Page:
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Thread: This Needs Readin'

  1. #1
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    This Needs Readin'

    This was originally posted on the other sight but It realy needs wider disemination

    This may be closer to reality than you think

    You're sound asleep when you hear a thump outside your bedroom door. Half-awake, and nearly paralyzed with fear, you hear muffled whispers. At least two people have broken into your house and are moving your way. With your heart pumping, you reach down beside your bed and pick up your shotgun. You rack a shell into the chamber, then inch toward the door and open it. In the darkness, you make out two shadows.

    One holds something that looks like a crowbar. When the intruder brandishes it as if to strike, you raise the shotgun and fire. The blast knocks both thugs to the floor. One writhes and screams while the second man crawls to the front door and lurches outside. As you pick up the telephone to call police, you know you're in trouble.

    In your country, most guns were outlawed years before, and the few That are privately owned are so stringently regulated as to make them useless. Yours was never registered. Police arrive and inform you that the second burglar has died. They arrest you for First Degree Murder and Illegal Possession of a Firearm. When you talk to your attorney, he tells you not to worry: authorities will probably plea the case down to manslaughter.

    "What kind of sentence will I get?" you ask.

    "Only ten-to-twelve years," he replies, as if that's nothing. "Behave yourself, and you'll be out in seven."

    The next day, the shooting is the lead story in the local newspaper. Somehow, you're portrayed as an eccentric vigilante while the two men you shot are represented as choirboys. Their friends and relatives can't find an unkind word to say about them. Buried deep down in the article, authorities acknowledge that both "victims" have been arrested numerous times. But the next day's headline says it all: "Lovable Rogue Son Didn't Deserve to Die." The thieves have been transformed from career criminals into Robin Hood-type pranksters. As the days wear on, the story takes wings. The national media picks it up, then the international media. The surviving burglar has become a folk hero.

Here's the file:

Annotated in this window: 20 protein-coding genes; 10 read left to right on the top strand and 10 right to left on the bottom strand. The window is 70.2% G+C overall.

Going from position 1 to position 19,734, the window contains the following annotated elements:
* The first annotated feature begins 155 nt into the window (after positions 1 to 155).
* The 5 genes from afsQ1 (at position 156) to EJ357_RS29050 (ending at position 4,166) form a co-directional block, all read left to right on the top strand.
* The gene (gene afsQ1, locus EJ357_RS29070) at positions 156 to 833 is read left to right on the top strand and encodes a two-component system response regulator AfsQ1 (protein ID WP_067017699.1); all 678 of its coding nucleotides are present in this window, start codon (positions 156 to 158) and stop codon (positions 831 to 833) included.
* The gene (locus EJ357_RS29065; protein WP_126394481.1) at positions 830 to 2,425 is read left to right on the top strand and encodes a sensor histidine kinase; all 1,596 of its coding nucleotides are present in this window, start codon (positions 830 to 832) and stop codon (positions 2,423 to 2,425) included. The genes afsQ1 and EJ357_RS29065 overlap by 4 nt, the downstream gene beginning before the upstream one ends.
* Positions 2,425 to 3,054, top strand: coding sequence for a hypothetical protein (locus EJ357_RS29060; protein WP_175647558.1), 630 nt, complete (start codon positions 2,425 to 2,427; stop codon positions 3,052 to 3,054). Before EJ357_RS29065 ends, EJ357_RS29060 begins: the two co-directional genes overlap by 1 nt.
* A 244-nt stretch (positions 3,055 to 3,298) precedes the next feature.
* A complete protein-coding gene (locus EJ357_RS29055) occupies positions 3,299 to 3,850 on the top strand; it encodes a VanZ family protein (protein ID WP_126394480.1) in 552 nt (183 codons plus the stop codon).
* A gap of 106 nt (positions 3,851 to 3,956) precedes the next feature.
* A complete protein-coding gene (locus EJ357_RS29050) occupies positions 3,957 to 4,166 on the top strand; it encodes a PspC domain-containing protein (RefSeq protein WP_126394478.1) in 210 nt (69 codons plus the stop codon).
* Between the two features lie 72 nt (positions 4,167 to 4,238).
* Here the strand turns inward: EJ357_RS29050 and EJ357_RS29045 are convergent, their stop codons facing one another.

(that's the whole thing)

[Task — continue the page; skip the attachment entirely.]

Your attorney says the thief is preparing to sue you, and he'll probably win. The media publishes reports that your home has been burglarized several times in the past and that you've been critical of local police for their lack of effort in apprehending the suspects. After the last break-in, you told your neighbor that you would be prepared next time. The District Attorney uses this to allege that you were lying in wait for the burglars.

    A few months later, you go to trial. The charges haven't been reduced, as your lawyer had so confidently predicted. When you take the stand, your anger at the injustice of it all works against you. Prosecutors paint a picture of you as a mean, vengeful man. It doesn't take long for the jury to convict you of all charges.

    The judge sentences you to life in prison.

    This case really happened.

    On August 22, 1999, Tony Martin of Emneth, Norfolk , England , killed one burglar and wounded a second. In April, 2000, he was convicted and is now serving a life term.

    How did it become a crime to defend one's own life in the once great British Empire ?

    It started with the Pistols Act of 1903. This seemingly reasonable law forbade selling pistols to minors or felons and established that handgun sales were to be made only to those who had a license. The Firearms Act of 1920 expanded licensing to include not only handguns but all firearms except shotguns.

    Later laws passed in 1953 and 1967 outlawed the carrying of any weapon by private citizens and mandated the registration of all shotguns.